Monday, May 4, 2015

How Sustainable is Stored Sunlight? [feedly]

A must-read now that media is falling all over Tesla's plan to make money selling batteries for cars without the car . . .

How Sustainable is Stored Sunlight?
// Low-tech Magazine

Picture: Tesla's lithium-ion home storage system.

Tesla_power_wallOne of the constraints of solar power is that it is not always available: it is dependent on daylight hours and clear skies. In order to fill these gaps, a storage solution or a backup infrastructure of fossil fuel power plants is required -- a factor that is often ignored when scientists investigate the sustainability of PV systems.

Whether or not to include storage is no longer just an academic question. Driven by better battery technology and the disincentivization of grid-connected solar panels, off-grid solar is about to make a comeback. How sustainable is a solar PV system if energy storage is taken into account?



In the previous article, we have seen that many life cycle analyses (LCAs) of solar PV systems have a positive bias. Most LCAs base their studies on the manufacturing of solar cells in Europe or the USA. However, most panels are now produced in China, where the electric grid is about twice as carbon-intensive and about 50% less energy efficient. [1] Likewise, most LCAs investigate solar PV systems in regions with a solar insolation typical of the Mediterranean region, while the majority of solar panels have been installed in places with only half as much sunshine.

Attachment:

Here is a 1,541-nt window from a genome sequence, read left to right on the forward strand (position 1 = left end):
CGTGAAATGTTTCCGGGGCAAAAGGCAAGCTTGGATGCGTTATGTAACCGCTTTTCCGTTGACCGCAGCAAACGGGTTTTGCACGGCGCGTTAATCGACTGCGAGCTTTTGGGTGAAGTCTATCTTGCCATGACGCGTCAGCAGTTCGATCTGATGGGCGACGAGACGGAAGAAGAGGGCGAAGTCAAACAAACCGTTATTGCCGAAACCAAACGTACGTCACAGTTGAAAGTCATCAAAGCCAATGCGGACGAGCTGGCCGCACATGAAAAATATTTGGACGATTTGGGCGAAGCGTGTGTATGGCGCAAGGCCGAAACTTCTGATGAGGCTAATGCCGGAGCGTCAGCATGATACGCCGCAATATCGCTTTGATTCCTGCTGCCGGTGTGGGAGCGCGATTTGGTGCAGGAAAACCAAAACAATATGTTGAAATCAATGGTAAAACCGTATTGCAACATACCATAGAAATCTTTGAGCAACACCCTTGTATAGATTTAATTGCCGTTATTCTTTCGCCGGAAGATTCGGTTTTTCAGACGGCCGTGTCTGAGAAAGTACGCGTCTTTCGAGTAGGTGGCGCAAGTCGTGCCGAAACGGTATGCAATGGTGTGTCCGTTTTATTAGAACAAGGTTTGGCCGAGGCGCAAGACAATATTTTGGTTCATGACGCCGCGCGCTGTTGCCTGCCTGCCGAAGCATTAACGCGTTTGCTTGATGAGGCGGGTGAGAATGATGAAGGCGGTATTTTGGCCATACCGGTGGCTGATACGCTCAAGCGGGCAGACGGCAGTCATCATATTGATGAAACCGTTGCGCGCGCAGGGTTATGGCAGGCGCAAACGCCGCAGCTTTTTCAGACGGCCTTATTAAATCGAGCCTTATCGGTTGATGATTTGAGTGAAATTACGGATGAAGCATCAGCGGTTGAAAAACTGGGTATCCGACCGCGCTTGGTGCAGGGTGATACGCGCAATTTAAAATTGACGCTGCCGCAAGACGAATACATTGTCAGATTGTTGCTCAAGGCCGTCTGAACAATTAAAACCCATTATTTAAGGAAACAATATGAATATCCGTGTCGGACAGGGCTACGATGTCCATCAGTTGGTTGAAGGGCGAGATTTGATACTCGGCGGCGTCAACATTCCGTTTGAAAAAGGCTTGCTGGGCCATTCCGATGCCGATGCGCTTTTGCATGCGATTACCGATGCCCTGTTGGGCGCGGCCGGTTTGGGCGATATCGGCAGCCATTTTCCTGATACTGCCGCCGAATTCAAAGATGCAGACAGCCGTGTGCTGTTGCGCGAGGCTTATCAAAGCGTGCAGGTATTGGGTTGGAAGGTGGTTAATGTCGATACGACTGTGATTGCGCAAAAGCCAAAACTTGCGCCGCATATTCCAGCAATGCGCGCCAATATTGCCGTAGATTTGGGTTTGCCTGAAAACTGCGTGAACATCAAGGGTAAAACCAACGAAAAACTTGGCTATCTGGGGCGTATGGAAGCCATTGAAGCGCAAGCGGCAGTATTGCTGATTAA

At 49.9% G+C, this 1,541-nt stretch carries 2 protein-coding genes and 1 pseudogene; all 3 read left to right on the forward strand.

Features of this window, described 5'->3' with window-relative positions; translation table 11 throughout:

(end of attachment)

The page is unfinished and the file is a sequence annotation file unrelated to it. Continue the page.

As a consequence, the embodied greenhouse gas emissions of a kWh of electricity generated by solar PV is two to four times higher than most LCAs indicate. Instead of the oft-cited 30-50 grams of CO2-equivalents per kilowatt-hour of generated electricity (gCO2e/kWh), we calculated that the typical solar PV system installed between 2008 and 2014 produces close to 120 gCO2e/kWh. This makes solar PV only four times less carbon-intensive than conventional grid electricity in most western countries.

However, even this result is overly optimistic. In the previous article, we didn't take into account "one of the potentially largest missing components" [2] of the usual life cycle analysis of PV systems: the embodied energy of the infrastructure that deals with the intermittency of solar power. Solar insolation varies throughout the day and throughout the season, and of course solar energy is not available after sunset. . . .

"Let's live on the planet as if we intend to stay."

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